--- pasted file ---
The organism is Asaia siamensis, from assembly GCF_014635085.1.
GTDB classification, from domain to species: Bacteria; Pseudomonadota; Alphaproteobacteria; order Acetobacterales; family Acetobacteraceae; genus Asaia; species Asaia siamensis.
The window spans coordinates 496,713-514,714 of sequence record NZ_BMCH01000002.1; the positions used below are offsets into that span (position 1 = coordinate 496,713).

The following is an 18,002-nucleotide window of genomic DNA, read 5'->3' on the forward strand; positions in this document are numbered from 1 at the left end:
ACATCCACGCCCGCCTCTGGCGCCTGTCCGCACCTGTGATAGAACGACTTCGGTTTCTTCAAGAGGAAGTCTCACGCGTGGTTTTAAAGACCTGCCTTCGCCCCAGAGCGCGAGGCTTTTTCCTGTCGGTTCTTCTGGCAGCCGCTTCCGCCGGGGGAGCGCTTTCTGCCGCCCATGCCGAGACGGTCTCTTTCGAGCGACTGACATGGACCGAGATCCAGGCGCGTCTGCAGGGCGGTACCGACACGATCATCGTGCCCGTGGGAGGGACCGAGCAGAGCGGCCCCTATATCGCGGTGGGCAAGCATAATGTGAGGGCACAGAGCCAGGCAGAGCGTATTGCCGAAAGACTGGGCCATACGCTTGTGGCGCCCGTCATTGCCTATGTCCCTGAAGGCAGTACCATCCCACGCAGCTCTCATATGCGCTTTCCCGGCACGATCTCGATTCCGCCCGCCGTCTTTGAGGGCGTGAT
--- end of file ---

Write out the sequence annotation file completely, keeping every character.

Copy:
The organism is Asaia siamensis, from assembly GCF_014635085.1.
GTDB classification, from domain to species: Bacteria; Pseudomonadota; Alphaproteobacteria; order Acetobacterales; family Acetobacteraceae; genus Asaia; species Asaia siamensis.
The window spans coordinates 496,713-514,714 of sequence record NZ_BMCH01000002.1; the positions used below are offsets into that span (position 1 = coordinate 496,713).

The following is an 18,002-nucleotide window of genomic DNA, read 5'->3' on the forward strand; positions in this document are numbered from 1 at the left end:
ACATCCACGCCCGCCTCTGGCGCCTGTCCGCACCTGTGATAGAACGACTTCGGTTTCTTCAAGAGGAAGTCTCACGCGTGGTTTTAAAGACCTGCCTTCGCCCCAGAGCGCGAGGCTTTTTCCTGTCGGTTCTTCTGGCAGCCGCTTCCGCCGGGGGAGCGCTTTCTGCCGCCCATGCCGAGACGGTCTCTTTCGAGCGACTGACATGGACCGAGATCCAGGCGCGTCTGCAGGGCGGTACCGACACGATCATCGTGCCCGTGGGAGGGACCGAGCAGAGCGGCCCCTATATCGCGGTGGGCAAGCATAATGTGAGGGCACAGAGCCAGGCAGAGCGTATTGCCGAAAGACTGGGCCATACGCTTGTGGCGCCCGTCATTGCCTATGTCCCTGAAGGCAGTACCATCCCACGCAGCTCTCATATGCGCTTTCCCGGCACGATCTCGATTCCGCCCGCCGTCTTTGAGGGCGTGAT